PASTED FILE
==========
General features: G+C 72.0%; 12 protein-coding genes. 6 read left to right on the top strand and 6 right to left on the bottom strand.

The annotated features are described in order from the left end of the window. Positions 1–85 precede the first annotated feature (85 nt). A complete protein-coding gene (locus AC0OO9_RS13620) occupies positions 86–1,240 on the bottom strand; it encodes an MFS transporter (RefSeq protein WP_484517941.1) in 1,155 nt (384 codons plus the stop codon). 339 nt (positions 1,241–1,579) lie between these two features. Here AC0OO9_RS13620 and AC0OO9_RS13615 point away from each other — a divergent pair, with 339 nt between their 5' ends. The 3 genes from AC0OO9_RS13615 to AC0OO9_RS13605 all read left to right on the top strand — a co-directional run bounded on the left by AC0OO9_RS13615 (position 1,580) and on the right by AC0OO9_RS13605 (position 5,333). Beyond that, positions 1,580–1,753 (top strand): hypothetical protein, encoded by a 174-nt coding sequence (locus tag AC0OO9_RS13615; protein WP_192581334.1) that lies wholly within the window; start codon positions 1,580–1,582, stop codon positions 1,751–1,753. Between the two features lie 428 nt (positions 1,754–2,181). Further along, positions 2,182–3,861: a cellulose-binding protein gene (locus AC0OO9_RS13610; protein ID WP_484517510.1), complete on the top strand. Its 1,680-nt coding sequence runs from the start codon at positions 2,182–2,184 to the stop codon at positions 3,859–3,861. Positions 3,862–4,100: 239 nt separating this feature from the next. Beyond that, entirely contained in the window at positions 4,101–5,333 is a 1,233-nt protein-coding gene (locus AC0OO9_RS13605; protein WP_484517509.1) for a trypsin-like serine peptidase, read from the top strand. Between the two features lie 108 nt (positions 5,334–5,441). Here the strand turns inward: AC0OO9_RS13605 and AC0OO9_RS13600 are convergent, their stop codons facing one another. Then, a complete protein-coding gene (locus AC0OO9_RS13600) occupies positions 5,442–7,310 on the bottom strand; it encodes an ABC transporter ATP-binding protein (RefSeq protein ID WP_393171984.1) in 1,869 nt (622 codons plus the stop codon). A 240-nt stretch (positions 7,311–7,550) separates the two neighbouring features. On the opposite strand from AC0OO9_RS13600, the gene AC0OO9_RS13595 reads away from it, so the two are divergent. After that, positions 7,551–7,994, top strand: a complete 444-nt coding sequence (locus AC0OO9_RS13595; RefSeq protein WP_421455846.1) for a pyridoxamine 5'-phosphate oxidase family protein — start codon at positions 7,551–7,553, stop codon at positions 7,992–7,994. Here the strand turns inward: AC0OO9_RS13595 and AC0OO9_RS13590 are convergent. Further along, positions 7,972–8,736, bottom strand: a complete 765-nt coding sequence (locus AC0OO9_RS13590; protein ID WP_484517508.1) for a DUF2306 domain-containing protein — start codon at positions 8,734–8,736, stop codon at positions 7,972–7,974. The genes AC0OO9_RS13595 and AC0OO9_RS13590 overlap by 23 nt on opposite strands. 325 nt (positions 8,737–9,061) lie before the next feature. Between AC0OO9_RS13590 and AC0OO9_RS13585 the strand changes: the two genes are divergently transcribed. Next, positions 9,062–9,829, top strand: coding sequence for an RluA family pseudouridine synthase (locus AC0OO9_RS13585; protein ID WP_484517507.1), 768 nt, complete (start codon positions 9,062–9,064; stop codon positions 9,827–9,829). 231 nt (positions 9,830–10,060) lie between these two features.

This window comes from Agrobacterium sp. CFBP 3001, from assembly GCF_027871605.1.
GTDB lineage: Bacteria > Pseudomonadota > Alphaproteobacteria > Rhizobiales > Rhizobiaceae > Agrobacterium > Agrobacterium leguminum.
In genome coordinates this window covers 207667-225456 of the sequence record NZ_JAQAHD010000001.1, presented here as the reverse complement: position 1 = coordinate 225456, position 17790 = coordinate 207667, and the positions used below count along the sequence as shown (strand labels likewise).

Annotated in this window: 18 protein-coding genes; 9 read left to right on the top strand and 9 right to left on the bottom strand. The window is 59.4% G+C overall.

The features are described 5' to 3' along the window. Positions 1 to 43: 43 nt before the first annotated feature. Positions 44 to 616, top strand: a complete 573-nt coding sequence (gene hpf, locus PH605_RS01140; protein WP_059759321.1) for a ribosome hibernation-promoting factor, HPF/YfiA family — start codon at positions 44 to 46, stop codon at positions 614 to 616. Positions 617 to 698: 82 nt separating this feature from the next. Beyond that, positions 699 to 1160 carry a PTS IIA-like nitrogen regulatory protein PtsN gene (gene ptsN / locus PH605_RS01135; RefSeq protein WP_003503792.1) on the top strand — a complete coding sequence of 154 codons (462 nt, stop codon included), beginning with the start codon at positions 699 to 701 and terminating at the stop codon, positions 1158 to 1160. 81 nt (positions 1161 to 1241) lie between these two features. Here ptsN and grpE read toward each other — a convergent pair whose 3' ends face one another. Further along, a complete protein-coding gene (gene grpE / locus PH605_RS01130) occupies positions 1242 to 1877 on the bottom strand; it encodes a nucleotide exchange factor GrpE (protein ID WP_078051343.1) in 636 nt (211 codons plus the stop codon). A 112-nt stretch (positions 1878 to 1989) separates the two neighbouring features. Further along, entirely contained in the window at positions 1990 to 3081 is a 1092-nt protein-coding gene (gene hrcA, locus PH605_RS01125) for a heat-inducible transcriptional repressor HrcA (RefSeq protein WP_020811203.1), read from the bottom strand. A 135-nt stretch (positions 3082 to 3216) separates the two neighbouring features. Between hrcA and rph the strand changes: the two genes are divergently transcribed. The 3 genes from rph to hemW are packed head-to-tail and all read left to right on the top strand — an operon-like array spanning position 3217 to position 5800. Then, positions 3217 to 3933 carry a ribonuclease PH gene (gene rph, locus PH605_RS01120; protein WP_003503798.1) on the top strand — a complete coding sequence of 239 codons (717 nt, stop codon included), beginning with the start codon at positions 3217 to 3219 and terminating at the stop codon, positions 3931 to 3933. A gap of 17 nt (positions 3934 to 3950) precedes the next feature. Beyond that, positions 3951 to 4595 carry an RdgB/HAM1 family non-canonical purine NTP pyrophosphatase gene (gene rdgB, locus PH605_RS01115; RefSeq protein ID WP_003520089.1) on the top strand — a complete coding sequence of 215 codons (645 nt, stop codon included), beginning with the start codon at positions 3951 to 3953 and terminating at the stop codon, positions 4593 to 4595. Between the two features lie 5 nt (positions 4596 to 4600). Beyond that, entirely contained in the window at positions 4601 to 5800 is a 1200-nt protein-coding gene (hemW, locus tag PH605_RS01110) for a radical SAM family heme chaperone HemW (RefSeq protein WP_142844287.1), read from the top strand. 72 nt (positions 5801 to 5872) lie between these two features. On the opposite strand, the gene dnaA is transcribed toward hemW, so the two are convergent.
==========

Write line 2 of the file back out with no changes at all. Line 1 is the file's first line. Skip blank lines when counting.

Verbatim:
The annotated features are described in order from the left end of the window. Positions 1–85 precede the first annotated feature (85 nt). A complete protein-coding gene (locus AC0OO9_RS13620) occupies positions 86–1,240 on the bottom strand; it encodes an MFS transporter (RefSeq protein WP_484517941.1) in 1,155 nt (384 codons plus the stop codon). 339 nt (positions 1,241–1,579) lie between these two features. Here AC0OO9_RS13620 and AC0OO9_RS13615 point away from each other — a divergent pair, with 339 nt between their 5' ends. The 3 genes from AC0OO9_RS13615 to AC0OO9_RS13605 all read left to right on the top strand — a co-directional run bounded on the left by AC0OO9_RS13615 (position 1,580) and on the right by AC0OO9_RS13605 (position 5,333). Beyond that, positions 1,580–1,753 (top strand): hypothetical protein, encoded by a 174-nt coding sequence (locus tag AC0OO9_RS13615; protein WP_192581334.1) that lies wholly within the window; start codon positions 1,580–1,582, stop codon positions 1,751–1,753. Between the two features lie 428 nt (positions 1,754–2,181). Further along, positions 2,182–3,861: a cellulose-binding protein gene (locus AC0OO9_RS13610; protein ID WP_484517510.1), complete on the top strand. Its 1,680-nt coding sequence runs from the start codon at positions 2,182–2,184 to the stop codon at positions 3,859–3,861. Positions 3,862–4,100: 239 nt separating this feature from the next. Beyond that, entirely contained in the window at positions 4,101–5,333 is a 1,233-nt protein-coding gene (locus AC0OO9_RS13605; protein WP_484517509.1) for a trypsin-like serine peptidase, read from the top strand. Between the two features lie 108 nt (positions 5,334–5,441). Here the strand turns inward: AC0OO9_RS13605 and AC0OO9_RS13600 are convergent, their stop codons facing one another. Then, a complete protein-coding gene (locus AC0OO9_RS13600) occupies positions 5,442–7,310 on the bottom strand; it encodes an ABC transporter ATP-binding protein (RefSeq protein ID WP_393171984.1) in 1,869 nt (622 codons plus the stop codon). A 240-nt stretch (positions 7,311–7,550) separates the two neighbouring features. On the opposite strand from AC0OO9_RS13600, the gene AC0OO9_RS13595 reads away from it, so the two are divergent. After that, positions 7,551–7,994, top strand: a complete 444-nt coding sequence (locus AC0OO9_RS13595; RefSeq protein WP_421455846.1) for a pyridoxamine 5'-phosphate oxidase family protein — start codon at positions 7,551–7,553, stop codon at positions 7,992–7,994. Here the strand turns inward: AC0OO9_RS13595 and AC0OO9_RS13590 are convergent. Further along, positions 7,972–8,736, bottom strand: a complete 765-nt coding sequence (locus AC0OO9_RS13590; protein ID WP_484517508.1) for a DUF2306 domain-containing protein — start codon at positions 8,734–8,736, stop codon at positions 7,972–7,974. The genes AC0OO9_RS13595 and AC0OO9_RS13590 overlap by 23 nt on opposite strands. 325 nt (positions 8,737–9,061) lie before the next feature. Between AC0OO9_RS13590 and AC0OO9_RS13585 the strand changes: the two genes are divergently transcribed. Next, positions 9,062–9,829, top strand: coding sequence for an RluA family pseudouridine synthase (locus AC0OO9_RS13585; protein ID WP_484517507.1), 768 nt, complete (start codon positions 9,062–9,064; stop codon positions 9,827–9,829). 231 nt (positions 9,830–10,060) lie between these two features.